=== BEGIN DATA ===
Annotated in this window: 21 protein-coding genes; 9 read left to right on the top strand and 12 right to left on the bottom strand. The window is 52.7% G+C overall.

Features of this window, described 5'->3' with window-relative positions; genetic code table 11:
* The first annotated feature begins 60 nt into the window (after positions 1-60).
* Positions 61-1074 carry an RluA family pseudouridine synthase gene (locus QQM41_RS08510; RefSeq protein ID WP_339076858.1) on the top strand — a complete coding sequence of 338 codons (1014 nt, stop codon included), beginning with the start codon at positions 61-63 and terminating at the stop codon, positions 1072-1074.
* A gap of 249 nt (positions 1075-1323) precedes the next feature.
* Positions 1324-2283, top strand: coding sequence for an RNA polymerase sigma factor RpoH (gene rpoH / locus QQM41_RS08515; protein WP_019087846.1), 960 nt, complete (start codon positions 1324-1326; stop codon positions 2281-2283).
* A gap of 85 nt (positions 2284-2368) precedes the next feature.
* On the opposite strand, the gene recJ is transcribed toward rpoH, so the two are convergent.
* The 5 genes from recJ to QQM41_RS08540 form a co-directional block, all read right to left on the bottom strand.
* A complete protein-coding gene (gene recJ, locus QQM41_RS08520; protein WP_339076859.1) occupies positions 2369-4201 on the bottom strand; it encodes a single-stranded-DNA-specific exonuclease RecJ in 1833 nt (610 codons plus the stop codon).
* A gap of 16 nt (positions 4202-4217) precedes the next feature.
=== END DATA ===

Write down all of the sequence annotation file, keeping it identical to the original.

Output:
Annotated in this window: 21 protein-coding genes; 9 read left to right on the top strand and 12 right to left on the bottom strand. The window is 52.7% G+C overall.

Features of this window, described 5'->3' with window-relative positions; genetic code table 11:
* The first annotated feature begins 60 nt into the window (after positions 1-60).
* Positions 61-1074 carry an RluA family pseudouridine synthase gene (locus QQM41_RS08510; RefSeq protein ID WP_339076858.1) on the top strand — a complete coding sequence of 338 codons (1014 nt, stop codon included), beginning with the start codon at positions 61-63 and terminating at the stop codon, positions 1072-1074.
* A gap of 249 nt (positions 1075-1323) precedes the next feature.
* Positions 1324-2283, top strand: coding sequence for an RNA polymerase sigma factor RpoH (gene rpoH / locus QQM41_RS08515; protein WP_019087846.1), 960 nt, complete (start codon positions 1324-1326; stop codon positions 2281-2283).
* A gap of 85 nt (positions 2284-2368) precedes the next feature.
* On the opposite strand, the gene recJ is transcribed toward rpoH, so the two are convergent.
* The 5 genes from recJ to QQM41_RS08540 form a co-directional block, all read right to left on the bottom strand.
* A complete protein-coding gene (gene recJ, locus QQM41_RS08520; protein WP_339076859.1) occupies positions 2369-4201 on the bottom strand; it encodes a single-stranded-DNA-specific exonuclease RecJ in 1833 nt (610 codons plus the stop codon).
* A gap of 16 nt (positions 4202-4217) precedes the next feature.